Bottom Line

The spring market finished stronger than any time in the last three years. Home sales are at year long highs. New construction is beating estimates. There are more buyers out than at any time in the last twelve months.

We think the housing market is doing just fine.

Where Are Mortgage Rates Headed?

Where are Mortgage Rates Headed? | Keeping Current Matters

The interest rate you pay on your home mortgage has a direct impact on your monthly payment. The higher the rate the greater the payment will be. That is why it is important to look at where rates are headed when deciding to buy now or wait until next year.

According to a recent article in Kiplinger, 30 year mortgage rates are about to increase:

 “Now around 4.1%, rates will edge slowly toward 4.4% by the end of this year. Then they’ll follow the Treasury bond rate’s upward move in early 2015. Thirty-year home loans should end 2015 at around 5.1%, still low by historical standards.”

Here is a graph created by using interest rate projections in Freddie Mac’s August 2014 U.S. Economic & Housing Market Outlook:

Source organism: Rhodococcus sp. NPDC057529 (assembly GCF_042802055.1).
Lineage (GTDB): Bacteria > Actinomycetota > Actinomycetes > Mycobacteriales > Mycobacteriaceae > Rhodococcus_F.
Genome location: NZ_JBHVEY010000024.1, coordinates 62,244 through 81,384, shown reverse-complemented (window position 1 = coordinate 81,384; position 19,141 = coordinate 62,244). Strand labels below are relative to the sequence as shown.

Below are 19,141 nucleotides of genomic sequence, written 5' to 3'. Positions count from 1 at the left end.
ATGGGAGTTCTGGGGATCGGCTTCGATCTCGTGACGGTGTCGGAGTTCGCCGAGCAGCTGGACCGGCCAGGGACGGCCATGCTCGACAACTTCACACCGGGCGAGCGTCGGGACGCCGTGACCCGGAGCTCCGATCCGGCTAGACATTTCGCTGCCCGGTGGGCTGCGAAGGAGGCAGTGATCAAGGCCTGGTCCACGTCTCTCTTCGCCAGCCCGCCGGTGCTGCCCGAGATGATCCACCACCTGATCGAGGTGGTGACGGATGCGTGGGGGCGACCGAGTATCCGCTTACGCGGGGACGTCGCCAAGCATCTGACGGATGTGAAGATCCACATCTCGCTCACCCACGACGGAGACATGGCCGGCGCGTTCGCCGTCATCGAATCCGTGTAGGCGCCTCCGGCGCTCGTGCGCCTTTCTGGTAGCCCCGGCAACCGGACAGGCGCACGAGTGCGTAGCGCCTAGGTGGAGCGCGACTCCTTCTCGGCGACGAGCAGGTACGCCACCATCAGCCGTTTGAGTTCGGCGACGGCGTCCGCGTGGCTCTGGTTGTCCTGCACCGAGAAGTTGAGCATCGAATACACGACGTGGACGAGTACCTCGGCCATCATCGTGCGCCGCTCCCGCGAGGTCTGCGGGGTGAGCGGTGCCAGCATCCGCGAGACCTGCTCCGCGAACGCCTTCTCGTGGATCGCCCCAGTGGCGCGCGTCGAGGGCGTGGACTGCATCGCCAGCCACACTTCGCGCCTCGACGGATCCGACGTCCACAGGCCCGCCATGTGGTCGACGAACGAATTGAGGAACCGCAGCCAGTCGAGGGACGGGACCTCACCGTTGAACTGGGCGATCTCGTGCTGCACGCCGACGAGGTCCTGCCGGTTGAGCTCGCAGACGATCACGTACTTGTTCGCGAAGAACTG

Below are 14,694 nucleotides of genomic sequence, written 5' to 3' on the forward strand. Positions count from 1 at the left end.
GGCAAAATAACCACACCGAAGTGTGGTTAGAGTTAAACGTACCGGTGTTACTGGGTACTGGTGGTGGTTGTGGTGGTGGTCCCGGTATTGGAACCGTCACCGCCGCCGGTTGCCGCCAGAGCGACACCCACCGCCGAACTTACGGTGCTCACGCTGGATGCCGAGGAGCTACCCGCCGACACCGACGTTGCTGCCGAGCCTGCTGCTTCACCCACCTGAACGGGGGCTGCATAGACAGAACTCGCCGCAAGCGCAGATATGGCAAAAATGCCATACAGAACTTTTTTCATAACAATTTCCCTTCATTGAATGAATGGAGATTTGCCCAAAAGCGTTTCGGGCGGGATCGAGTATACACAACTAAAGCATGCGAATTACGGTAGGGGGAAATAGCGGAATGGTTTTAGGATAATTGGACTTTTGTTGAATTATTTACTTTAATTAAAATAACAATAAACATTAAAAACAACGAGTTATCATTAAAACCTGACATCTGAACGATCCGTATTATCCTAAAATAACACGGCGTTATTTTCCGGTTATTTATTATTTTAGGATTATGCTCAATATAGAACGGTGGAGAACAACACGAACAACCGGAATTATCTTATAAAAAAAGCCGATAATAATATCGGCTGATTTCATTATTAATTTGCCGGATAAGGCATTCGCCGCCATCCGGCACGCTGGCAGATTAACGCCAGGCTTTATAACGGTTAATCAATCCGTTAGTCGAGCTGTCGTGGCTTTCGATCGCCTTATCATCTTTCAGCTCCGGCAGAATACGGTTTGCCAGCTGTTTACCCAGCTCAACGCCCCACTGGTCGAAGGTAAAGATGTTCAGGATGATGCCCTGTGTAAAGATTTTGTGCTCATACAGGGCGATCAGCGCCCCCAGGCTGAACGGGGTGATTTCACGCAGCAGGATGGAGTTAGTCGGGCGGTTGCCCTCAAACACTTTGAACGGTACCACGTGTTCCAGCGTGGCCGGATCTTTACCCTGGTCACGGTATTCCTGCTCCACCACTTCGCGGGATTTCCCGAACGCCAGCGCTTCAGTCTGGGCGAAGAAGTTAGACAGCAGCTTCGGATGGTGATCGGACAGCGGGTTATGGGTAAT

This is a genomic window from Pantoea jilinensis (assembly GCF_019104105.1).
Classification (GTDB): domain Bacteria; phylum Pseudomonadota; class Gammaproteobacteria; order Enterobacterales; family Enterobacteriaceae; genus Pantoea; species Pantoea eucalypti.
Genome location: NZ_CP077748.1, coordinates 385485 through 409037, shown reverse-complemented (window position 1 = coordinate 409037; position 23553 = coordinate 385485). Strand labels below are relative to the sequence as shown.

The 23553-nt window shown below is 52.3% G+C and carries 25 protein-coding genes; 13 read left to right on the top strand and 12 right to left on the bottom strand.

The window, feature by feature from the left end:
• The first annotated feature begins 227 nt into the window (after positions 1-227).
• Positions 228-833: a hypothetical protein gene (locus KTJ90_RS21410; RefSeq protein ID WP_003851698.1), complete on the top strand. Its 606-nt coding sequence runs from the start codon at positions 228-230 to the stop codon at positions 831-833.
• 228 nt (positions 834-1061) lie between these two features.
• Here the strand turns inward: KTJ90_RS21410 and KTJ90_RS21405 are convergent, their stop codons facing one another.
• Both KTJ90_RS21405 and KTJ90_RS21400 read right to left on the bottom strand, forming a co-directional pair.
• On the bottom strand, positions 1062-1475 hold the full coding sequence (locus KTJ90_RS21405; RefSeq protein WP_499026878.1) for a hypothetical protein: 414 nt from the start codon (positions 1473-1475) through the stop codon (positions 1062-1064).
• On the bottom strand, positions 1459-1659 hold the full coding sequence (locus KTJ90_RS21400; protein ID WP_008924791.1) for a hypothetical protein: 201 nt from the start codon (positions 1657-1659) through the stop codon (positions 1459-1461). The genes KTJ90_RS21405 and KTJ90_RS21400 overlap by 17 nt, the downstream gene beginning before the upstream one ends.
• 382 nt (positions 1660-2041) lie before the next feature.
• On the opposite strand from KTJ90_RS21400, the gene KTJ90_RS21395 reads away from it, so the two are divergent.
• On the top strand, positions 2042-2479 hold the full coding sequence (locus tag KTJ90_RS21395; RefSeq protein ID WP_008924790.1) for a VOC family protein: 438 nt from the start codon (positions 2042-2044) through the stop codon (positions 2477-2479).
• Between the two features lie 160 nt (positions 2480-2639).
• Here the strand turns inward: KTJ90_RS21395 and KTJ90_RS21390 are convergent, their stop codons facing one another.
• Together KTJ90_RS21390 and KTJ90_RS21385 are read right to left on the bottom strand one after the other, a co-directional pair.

Where are Mortgage Rates Headed? | Keeping Current Matters

How will this impact a mortgage payment?

Research released this month by Zillow reveals:

“We examined how a 1 percentage point rise in mortgage rates would impact monthly payments for the typical home in 35 metro areas, and found that the difference this year versus next year varies dramatically from market to market. In the San Jose/Silicon Valley area, for example, potential buyers should expect to see a monthly payment increase of more than $700 if they waited a year to buy the same home they were considering today. By contrast, in St. Louis, the difference is only $65 per month.” (emphasis added)

Bottom Line

Again, we turn to the Zillow research:

“As rates rise, new home buyers will confront higher financing costs and monthly mortgage payments. For many, this will mean tightening their budgets and sacrificing some luxuries they may take for granted today.”